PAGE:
They brightened our lives

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By Stella Pope Duarte

Every year, as we celebrate el Día de los Muertos, we consider the lives of those who have brightened our lives, who have illuminated the darkness they have encountered and, by so doing, have inspired us to look deep within ourselves for the things that truly matter: faith, hope and love.

Virginia Eugenia Cárdenas

described by her husband, José Cárdenas, as his “dark-skinned beauty with a fantastic smile and a personality as gorgeous as her looks,” was considered one of Arizona’s first ladies in education, arts and in mentoring young Latinas.

An immigrant from Apizaco, Mexico, Virginia’s fiery nature and ability to overcome any obstacle in her way led her to excel in school and become a leader who stood up fearlessly for the immigrant community. Meeting her at age 14, José Cárdenas was enchanted with his bella morena, and their meeting led to their marriage on June 10, 1972. The couple moved to Phoenix in 1978. 

Virginia worked diligently on behalf of youth at Chandler High School and in the Hispanic Mother-Daughter Program at ASU. She served two terms as chair of the Arizona Commission on the Arts, and was actively involved in the board of Xico, Inc.

The couple’s home became a wondrous place for community members inspired by Virginia and José’s extensive collection of Mexican art. Warm and loving, Virginia invited all to her home, conscious of the beauty reflecting from every wall, and perhaps not realizing that her own beauty was the most radiant of all. 

We remember Virginia Cárdenas in her passing at the age of 60 on July 1, 2012, and reflect on José’s final tribute: “You can, I learned, fall in love with someone twice.”

Gustavo Gutierrez

tall, robust, his face so kindly, his smile so gentle it made everyone around him sense peace, power and a belief that we truly are united as one raza, los mejicanos. A powerful civil rights leader, Gustavo led with courage, dismissing his own needs, fully sacrificing his life for those who had no voice.

First in his mind were the farm workers, los campesinos, who toiled daily in the fields. Working side by side with César Chávez, he established the Arizona Chapter of the United Farm Workers in 1967. Appalled by the lack of social services for Mexican communities, he helped found Chicanos por la Causa in 1969. 

His marriage to Raquel C. Gutierrez (Ruiz) lasted 55 years. His family will long cherish the man who laughed, loved and held his beloved raza close to his heart. His daughter, Raquel Gutierrez, describes her father as a man who “will inspire emerging social change leaders for generations to come.”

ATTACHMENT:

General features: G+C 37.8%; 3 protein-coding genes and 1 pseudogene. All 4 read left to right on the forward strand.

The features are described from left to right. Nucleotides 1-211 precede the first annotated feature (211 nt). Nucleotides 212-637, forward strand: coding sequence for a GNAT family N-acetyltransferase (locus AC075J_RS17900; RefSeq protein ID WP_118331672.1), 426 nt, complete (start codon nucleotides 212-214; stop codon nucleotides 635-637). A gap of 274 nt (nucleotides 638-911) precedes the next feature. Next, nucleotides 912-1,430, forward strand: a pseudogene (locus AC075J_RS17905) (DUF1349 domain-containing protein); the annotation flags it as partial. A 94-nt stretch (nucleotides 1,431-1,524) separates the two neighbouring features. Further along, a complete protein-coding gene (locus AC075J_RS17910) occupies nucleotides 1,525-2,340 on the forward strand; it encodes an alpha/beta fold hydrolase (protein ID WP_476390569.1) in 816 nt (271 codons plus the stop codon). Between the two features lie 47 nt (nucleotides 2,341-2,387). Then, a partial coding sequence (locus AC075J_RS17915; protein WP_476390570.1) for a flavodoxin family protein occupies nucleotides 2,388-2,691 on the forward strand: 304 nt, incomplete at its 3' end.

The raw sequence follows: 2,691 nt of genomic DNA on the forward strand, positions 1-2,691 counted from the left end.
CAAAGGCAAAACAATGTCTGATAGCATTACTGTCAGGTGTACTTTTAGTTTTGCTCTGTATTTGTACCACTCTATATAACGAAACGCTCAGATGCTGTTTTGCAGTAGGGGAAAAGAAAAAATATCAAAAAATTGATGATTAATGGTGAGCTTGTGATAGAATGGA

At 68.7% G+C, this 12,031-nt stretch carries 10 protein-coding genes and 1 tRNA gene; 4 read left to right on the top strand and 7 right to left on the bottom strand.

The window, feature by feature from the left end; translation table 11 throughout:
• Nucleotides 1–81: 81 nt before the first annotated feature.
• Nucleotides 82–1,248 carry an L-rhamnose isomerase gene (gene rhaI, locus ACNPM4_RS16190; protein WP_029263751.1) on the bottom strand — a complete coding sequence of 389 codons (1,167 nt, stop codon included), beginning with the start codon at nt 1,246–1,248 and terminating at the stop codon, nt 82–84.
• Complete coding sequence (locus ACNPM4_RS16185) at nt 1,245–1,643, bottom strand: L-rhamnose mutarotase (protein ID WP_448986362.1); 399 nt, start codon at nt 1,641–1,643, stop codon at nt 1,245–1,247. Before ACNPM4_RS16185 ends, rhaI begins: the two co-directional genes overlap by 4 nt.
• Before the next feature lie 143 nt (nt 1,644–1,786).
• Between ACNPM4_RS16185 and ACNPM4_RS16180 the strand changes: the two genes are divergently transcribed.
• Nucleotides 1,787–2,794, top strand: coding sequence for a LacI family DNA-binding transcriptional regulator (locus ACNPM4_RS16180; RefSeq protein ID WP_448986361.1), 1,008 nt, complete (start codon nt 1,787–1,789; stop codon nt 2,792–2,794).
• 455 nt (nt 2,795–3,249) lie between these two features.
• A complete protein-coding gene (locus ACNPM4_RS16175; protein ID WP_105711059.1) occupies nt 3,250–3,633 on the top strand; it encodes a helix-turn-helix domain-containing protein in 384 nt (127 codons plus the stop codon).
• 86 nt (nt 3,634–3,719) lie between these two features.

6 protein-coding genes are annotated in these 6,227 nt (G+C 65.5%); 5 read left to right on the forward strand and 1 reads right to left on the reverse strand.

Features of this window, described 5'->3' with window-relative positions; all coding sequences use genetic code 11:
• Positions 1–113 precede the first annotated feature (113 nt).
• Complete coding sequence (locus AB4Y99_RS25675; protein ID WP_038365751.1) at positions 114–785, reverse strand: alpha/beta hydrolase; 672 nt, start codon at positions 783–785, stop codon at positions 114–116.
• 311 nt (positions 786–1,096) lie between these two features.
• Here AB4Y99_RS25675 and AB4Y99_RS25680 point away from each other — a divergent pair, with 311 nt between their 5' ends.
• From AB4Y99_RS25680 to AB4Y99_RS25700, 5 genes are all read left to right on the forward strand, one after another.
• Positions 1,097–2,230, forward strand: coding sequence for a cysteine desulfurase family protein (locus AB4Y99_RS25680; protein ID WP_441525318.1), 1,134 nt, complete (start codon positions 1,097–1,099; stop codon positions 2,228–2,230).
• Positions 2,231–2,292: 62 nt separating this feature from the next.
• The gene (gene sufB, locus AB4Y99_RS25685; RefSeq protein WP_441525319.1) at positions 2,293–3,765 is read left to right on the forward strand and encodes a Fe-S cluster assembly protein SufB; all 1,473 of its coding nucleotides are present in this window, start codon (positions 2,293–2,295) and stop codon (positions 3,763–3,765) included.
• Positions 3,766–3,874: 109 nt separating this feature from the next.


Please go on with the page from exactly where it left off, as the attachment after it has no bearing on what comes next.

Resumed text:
On September 1, 2012, at 80 years old, on a Peace and Dignity Journey in northern Arizona, Gustavo Gutierrez suffered injuries that led to his death and ushered his soul into God’s heavenly kingdom.

Art Macias, Jr. 

was described as a listener, someone who was always ready to encourage and motivate those around him. Formerly a director of the Arizona Lottery, Art was serving as chief of staff for the Transportation Security Administration (TSA) in Washington, D.C. Janet Napolitano described him as “a great friend and colleague who inspired many.” 

Art grew up in Douglas and, after graduating from Brandeis University in Boston with a B.A. in Economics, he ventured to France, earning a master’s degree in international management. Eventually, he came back to Arizona and married his wife, Gabriela.

Battling for his life, Art chose to leave his hospital bed and attend the birthday party for his two-year-old son, Arturo Macias, III. In spite of his illness, “he just wasn’t going to miss the party,” said his wife. 

On March 20, 2012, at 40 years old, Art Macias, exemplary, young leader made his way to heaven, yet left us the memory of his caring heart, his wit and humor.  

Lupe Ontiveros

beloved Mexican-American actress of stage and film will long be remembered for her 35 years in roles that include her portrayals of the murderous fan in Selena, a domineering mom in Real Women Have Curves and as Eva Longoria’s mother-in-law in Desperate Housewives.

Lupe, a native of El Paso, Texas, stood up for her raza, describing herself as “proud to represent those hands that labor in this country.” When asked how she felt about portraying so many maids, she remarked, “I’ve given every maid I’ve portrayed soul and heart.” Edward James Olmos said of her, “She has this incredible ability to make you believe.”

On July 27, 2012, at the age of 69, Lupe Ontiveros, prized actress of our community, succumbed to a battle with cancer. Surrounded by those she loved, she left behind the legacy of her vibrant career, and her love for the hard-working people she loved to portray. 

May these beloved of our community, who brightened our lives, now rest in peace.

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